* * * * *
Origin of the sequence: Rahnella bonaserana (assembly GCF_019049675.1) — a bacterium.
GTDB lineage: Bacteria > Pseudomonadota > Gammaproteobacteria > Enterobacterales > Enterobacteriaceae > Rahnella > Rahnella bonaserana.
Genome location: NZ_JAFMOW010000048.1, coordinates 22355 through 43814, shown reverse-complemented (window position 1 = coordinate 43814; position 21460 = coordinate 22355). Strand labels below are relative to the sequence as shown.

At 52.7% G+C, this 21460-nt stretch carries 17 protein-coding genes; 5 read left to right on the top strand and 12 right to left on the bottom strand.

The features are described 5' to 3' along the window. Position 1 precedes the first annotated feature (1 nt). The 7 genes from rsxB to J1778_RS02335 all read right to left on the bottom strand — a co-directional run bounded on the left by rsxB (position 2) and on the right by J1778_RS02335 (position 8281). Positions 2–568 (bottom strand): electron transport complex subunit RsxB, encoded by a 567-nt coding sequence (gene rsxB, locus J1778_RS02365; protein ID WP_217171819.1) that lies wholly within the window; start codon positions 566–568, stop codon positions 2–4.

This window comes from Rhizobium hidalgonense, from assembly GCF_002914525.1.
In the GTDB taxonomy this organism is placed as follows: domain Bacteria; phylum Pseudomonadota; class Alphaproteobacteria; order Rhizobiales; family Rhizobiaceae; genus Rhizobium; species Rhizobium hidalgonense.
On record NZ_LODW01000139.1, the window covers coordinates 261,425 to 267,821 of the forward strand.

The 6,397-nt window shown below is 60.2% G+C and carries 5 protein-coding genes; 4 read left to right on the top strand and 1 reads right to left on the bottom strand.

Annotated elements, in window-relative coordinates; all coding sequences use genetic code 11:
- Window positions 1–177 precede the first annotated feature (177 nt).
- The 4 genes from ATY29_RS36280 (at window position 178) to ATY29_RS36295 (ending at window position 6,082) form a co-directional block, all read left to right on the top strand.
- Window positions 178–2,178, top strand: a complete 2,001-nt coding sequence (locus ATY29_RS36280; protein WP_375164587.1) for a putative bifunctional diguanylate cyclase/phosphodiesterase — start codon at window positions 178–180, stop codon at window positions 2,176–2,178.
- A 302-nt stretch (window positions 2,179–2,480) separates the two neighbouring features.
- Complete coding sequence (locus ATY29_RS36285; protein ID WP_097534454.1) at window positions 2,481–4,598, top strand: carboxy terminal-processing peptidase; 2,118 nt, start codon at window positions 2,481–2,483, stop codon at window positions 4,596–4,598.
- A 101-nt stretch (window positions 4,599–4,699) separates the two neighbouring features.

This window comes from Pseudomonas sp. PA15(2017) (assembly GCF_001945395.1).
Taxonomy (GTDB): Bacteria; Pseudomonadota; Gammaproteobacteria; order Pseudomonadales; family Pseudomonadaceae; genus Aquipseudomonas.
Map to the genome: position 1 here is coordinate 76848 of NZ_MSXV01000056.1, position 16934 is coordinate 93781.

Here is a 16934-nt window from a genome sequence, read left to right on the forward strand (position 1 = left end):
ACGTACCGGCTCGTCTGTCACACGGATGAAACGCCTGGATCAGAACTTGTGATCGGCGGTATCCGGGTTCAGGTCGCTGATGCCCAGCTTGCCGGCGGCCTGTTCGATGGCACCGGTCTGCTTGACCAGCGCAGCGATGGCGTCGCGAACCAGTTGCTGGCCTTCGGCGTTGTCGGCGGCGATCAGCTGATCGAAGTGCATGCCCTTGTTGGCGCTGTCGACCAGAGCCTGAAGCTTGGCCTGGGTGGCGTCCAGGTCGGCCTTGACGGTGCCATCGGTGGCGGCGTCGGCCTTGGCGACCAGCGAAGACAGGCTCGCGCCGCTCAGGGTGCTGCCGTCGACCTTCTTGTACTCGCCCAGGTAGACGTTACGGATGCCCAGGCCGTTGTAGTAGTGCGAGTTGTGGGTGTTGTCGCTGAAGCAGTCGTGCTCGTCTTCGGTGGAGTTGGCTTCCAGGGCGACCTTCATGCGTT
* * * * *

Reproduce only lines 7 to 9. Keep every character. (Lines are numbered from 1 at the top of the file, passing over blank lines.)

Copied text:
In the GTDB taxonomy this organism is placed as follows: domain Bacteria; phylum Pseudomonadota; class Alphaproteobacteria; order Rhizobiales; family Rhizobiaceae; genus Rhizobium; species Rhizobium hidalgonense.
On record NZ_LODW01000139.1, the window covers coordinates 261,425 to 267,821 of the forward strand.

The 6,397-nt window shown below is 60.2% G+C and carries 5 protein-coding genes; 4 read left to right on the top strand and 1 reads right to left on the bottom strand.